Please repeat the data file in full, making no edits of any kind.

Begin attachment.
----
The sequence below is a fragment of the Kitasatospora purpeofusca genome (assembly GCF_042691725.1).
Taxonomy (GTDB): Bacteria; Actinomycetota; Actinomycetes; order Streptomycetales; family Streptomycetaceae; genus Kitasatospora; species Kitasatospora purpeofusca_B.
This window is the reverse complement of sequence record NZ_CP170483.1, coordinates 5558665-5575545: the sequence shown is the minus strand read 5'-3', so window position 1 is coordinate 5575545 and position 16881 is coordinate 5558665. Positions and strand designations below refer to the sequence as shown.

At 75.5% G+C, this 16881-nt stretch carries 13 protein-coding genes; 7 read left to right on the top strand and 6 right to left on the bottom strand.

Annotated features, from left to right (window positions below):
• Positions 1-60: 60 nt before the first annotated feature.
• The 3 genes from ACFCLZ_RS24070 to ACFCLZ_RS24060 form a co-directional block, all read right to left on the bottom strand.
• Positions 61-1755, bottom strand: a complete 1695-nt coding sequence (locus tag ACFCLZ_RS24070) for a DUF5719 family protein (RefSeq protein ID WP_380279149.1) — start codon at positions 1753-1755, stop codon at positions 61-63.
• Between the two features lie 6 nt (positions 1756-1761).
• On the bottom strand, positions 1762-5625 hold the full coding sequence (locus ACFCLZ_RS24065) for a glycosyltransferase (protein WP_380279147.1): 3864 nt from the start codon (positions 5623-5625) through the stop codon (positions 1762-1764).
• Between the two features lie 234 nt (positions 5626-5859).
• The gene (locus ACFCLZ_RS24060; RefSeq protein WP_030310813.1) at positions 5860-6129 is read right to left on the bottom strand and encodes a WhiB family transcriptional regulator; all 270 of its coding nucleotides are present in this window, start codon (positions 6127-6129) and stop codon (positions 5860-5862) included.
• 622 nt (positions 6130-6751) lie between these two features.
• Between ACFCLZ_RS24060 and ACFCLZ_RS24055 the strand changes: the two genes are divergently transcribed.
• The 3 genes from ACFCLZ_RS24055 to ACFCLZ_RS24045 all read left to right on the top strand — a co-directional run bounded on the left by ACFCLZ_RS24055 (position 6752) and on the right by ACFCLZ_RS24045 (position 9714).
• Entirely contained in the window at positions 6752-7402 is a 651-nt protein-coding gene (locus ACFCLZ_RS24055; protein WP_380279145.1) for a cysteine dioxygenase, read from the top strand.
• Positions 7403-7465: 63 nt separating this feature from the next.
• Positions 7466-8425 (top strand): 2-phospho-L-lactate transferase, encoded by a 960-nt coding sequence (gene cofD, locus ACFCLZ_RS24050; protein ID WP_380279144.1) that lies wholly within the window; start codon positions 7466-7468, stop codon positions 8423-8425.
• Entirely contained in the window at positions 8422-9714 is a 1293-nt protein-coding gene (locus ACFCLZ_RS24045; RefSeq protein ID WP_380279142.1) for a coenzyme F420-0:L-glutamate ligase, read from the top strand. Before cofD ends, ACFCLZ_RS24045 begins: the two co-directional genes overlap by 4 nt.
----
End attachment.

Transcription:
The sequence below is a fragment of the Kitasatospora purpeofusca genome (assembly GCF_042691725.1).
Taxonomy (GTDB): Bacteria; Actinomycetota; Actinomycetes; order Streptomycetales; family Streptomycetaceae; genus Kitasatospora; species Kitasatospora purpeofusca_B.
This window is the reverse complement of sequence record NZ_CP170483.1, coordinates 5558665-5575545: the sequence shown is the minus strand read 5'-3', so window position 1 is coordinate 5575545 and position 16881 is coordinate 5558665. Positions and strand designations below refer to the sequence as shown.

At 75.5% G+C, this 16881-nt stretch carries 13 protein-coding genes; 7 read left to right on the top strand and 6 right to left on the bottom strand.

Annotated features, from left to right (window positions below):
• Positions 1-60: 60 nt before the first annotated feature.
• The 3 genes from ACFCLZ_RS24070 to ACFCLZ_RS24060 form a co-directional block, all read right to left on the bottom strand.
• Positions 61-1755, bottom strand: a complete 1695-nt coding sequence (locus tag ACFCLZ_RS24070) for a DUF5719 family protein (RefSeq protein ID WP_380279149.1) — start codon at positions 1753-1755, stop codon at positions 61-63.
• Between the two features lie 6 nt (positions 1756-1761).
• On the bottom strand, positions 1762-5625 hold the full coding sequence (locus ACFCLZ_RS24065) for a glycosyltransferase (protein WP_380279147.1): 3864 nt from the start codon (positions 5623-5625) through the stop codon (positions 1762-1764).
• Between the two features lie 234 nt (positions 5626-5859).
• The gene (locus ACFCLZ_RS24060; RefSeq protein WP_030310813.1) at positions 5860-6129 is read right to left on the bottom strand and encodes a WhiB family transcriptional regulator; all 270 of its coding nucleotides are present in this window, start codon (positions 6127-6129) and stop codon (positions 5860-5862) included.
• 622 nt (positions 6130-6751) lie between these two features.
• Between ACFCLZ_RS24060 and ACFCLZ_RS24055 the strand changes: the two genes are divergently transcribed.
• The 3 genes from ACFCLZ_RS24055 to ACFCLZ_RS24045 all read left to right on the top strand — a co-directional run bounded on the left by ACFCLZ_RS24055 (position 6752) and on the right by ACFCLZ_RS24045 (position 9714).
• Entirely contained in the window at positions 6752-7402 is a 651-nt protein-coding gene (locus ACFCLZ_RS24055; protein WP_380279145.1) for a cysteine dioxygenase, read from the top strand.
• Positions 7403-7465: 63 nt separating this feature from the next.
• Positions 7466-8425 (top strand): 2-phospho-L-lactate transferase, encoded by a 960-nt coding sequence (gene cofD, locus ACFCLZ_RS24050; protein ID WP_380279144.1) that lies wholly within the window; start codon positions 7466-7468, stop codon positions 8423-8425.
• Entirely contained in the window at positions 8422-9714 is a 1293-nt protein-coding gene (locus ACFCLZ_RS24045; RefSeq protein ID WP_380279142.1) for a coenzyme F420-0:L-glutamate ligase, read from the top strand. Before cofD ends, ACFCLZ_RS24045 begins: the two co-directional genes overlap by 4 nt.